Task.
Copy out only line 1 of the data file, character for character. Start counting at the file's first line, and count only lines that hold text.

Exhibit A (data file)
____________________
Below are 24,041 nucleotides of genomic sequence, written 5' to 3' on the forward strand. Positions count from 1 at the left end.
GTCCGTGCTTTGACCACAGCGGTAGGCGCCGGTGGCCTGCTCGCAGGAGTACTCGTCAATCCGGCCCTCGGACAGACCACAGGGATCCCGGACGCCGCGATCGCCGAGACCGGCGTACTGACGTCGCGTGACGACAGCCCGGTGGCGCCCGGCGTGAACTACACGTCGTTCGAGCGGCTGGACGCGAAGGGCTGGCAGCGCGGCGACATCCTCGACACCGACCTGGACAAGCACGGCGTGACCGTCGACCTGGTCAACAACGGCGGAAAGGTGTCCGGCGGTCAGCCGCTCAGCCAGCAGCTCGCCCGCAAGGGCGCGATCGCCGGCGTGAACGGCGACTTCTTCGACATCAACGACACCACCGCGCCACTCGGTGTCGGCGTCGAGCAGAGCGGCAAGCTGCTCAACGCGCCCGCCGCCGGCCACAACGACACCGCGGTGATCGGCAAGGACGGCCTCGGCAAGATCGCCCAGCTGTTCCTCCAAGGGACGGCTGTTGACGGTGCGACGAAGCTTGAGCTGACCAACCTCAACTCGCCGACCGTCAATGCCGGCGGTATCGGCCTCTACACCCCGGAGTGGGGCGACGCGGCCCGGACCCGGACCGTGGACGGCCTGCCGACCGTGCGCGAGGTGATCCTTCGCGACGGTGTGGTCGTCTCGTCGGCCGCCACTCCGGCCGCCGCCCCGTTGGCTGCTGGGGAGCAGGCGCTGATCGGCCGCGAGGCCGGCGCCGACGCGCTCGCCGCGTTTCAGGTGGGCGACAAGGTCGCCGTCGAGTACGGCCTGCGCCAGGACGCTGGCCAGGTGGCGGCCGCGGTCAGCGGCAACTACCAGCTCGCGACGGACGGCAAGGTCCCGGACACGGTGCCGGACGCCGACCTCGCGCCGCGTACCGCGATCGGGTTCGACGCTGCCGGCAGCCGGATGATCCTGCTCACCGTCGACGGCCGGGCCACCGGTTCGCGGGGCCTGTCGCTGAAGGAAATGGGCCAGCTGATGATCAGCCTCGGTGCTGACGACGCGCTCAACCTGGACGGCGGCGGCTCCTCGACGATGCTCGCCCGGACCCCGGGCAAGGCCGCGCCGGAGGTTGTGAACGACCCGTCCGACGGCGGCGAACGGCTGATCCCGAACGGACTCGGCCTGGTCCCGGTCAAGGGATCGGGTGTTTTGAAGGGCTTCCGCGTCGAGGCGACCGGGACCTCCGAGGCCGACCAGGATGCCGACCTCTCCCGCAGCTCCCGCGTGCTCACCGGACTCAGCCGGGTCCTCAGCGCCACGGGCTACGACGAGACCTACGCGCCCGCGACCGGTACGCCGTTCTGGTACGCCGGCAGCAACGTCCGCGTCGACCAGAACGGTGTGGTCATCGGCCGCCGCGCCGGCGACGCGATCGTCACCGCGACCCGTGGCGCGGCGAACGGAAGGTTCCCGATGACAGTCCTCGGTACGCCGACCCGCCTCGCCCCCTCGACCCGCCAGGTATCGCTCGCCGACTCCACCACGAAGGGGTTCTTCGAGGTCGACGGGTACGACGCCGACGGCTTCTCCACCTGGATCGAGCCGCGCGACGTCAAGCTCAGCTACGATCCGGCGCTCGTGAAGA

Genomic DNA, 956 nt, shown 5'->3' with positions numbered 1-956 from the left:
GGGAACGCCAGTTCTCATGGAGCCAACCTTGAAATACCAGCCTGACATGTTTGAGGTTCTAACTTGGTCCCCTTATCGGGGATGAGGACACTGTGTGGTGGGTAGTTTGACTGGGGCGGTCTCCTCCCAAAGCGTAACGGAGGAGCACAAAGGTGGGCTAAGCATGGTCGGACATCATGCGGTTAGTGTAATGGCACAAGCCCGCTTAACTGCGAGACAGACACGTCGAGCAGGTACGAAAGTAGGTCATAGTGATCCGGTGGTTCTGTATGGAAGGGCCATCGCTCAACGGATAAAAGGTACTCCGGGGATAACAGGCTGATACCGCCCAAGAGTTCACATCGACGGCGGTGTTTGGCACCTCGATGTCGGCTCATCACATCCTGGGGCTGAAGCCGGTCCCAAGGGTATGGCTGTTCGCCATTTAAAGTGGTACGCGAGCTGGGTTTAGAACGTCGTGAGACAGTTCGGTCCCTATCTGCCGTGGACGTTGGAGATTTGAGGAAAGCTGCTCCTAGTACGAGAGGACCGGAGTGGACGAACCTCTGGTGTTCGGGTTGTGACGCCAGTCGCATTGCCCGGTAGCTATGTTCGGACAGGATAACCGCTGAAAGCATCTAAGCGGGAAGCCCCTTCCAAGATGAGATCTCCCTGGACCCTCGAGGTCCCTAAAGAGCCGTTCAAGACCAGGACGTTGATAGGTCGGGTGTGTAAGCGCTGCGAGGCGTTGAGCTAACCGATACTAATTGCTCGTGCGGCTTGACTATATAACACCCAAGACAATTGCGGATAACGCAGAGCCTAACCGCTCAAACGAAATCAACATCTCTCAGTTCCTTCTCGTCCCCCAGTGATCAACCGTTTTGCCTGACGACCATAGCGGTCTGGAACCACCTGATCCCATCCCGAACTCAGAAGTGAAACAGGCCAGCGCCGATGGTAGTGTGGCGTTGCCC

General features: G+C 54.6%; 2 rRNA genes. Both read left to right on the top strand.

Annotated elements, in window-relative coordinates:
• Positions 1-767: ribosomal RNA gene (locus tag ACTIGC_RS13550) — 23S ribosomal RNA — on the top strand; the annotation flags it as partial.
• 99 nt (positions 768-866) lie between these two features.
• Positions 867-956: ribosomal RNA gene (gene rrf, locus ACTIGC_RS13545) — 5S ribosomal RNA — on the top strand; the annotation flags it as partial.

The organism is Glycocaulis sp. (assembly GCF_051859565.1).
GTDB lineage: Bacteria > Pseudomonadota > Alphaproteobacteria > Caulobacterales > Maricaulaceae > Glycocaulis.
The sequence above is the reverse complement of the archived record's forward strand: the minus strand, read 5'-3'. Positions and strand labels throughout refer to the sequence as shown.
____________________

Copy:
Below are 24,041 nucleotides of genomic sequence, written 5' to 3' on the forward strand. Positions count from 1 at the left end.